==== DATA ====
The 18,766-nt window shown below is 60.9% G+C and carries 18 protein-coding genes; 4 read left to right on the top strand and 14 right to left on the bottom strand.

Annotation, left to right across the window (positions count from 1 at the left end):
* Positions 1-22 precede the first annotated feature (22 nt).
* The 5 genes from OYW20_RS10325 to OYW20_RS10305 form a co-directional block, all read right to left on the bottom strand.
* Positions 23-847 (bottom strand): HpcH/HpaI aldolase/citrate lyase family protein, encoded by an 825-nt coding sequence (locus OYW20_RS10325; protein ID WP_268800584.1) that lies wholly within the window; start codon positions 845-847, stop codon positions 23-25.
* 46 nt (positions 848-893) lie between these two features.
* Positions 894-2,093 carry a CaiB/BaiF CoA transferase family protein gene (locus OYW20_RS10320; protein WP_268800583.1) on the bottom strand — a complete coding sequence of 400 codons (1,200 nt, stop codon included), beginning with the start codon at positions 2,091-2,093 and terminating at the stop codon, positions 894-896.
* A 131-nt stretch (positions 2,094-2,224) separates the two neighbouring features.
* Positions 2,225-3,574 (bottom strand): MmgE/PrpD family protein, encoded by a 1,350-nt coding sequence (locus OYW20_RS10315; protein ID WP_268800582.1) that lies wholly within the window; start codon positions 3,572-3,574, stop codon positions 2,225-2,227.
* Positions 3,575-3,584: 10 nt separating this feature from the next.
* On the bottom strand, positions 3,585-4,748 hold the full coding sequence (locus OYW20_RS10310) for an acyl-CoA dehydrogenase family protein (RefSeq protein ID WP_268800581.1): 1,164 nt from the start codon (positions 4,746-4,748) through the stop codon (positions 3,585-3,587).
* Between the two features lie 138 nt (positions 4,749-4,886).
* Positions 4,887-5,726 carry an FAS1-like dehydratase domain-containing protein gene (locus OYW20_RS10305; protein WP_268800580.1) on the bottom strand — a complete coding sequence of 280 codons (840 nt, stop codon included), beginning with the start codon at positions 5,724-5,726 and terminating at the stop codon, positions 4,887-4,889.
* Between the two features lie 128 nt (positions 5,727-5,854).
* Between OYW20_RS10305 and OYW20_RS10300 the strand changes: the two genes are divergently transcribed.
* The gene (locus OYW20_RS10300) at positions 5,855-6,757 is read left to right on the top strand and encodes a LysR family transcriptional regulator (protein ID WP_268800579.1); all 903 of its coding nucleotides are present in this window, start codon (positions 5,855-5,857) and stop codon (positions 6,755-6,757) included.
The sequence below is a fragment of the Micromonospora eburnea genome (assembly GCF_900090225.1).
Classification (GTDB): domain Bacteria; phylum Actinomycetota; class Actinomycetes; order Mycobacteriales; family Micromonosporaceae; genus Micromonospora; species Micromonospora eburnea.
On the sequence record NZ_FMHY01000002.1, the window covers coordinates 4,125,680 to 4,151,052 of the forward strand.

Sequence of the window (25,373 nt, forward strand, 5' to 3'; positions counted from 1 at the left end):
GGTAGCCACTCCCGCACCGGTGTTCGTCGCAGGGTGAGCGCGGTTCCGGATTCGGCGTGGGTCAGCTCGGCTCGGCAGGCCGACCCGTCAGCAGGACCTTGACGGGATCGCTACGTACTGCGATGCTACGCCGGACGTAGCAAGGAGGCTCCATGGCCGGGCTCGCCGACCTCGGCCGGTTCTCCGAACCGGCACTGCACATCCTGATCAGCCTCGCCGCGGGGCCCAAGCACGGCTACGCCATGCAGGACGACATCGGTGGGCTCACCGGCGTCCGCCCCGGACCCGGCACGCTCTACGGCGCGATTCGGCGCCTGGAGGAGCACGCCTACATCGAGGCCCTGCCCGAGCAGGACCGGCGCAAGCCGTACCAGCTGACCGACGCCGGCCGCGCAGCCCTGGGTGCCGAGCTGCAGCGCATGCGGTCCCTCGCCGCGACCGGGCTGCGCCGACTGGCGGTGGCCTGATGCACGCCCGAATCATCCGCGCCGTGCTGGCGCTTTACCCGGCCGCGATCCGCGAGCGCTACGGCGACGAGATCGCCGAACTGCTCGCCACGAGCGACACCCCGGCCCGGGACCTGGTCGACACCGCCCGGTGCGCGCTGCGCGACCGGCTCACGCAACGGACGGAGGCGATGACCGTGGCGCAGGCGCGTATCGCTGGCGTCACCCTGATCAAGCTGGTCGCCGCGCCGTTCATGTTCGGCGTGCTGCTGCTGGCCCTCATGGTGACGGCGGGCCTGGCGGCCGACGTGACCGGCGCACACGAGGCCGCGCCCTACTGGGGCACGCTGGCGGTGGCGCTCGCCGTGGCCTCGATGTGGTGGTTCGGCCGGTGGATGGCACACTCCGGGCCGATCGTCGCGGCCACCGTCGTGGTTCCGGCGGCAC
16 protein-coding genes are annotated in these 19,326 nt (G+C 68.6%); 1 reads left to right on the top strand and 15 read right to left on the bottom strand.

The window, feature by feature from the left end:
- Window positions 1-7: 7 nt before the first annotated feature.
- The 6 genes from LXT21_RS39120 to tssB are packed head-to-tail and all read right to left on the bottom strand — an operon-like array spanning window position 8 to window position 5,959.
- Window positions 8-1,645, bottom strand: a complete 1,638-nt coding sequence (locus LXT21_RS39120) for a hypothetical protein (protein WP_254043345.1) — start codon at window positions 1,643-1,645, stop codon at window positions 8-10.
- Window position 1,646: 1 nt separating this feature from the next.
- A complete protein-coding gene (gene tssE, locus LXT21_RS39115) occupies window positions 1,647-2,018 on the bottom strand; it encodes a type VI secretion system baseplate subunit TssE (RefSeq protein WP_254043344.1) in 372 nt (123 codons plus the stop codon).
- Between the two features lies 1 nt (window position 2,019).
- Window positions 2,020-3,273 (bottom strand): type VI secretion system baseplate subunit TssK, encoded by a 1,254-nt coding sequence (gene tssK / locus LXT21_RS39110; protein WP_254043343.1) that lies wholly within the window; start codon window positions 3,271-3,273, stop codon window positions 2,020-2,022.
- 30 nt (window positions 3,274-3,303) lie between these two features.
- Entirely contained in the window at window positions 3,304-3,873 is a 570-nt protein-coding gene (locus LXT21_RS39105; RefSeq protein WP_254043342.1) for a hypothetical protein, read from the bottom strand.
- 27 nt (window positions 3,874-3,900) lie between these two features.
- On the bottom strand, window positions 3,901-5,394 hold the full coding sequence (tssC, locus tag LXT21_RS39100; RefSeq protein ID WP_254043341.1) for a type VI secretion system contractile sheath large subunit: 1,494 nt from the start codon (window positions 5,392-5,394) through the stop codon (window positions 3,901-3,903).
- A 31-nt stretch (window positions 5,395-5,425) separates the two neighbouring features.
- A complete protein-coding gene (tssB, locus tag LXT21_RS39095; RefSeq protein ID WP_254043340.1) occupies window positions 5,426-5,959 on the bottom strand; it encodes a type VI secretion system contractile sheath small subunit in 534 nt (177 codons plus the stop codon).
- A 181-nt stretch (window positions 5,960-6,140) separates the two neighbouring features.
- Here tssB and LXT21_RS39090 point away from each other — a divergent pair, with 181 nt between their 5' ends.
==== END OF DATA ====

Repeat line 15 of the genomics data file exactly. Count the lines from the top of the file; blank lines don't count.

* Between OYW20_RS10305 and OYW20_RS10300 the strand changes: the two genes are divergently transcribed.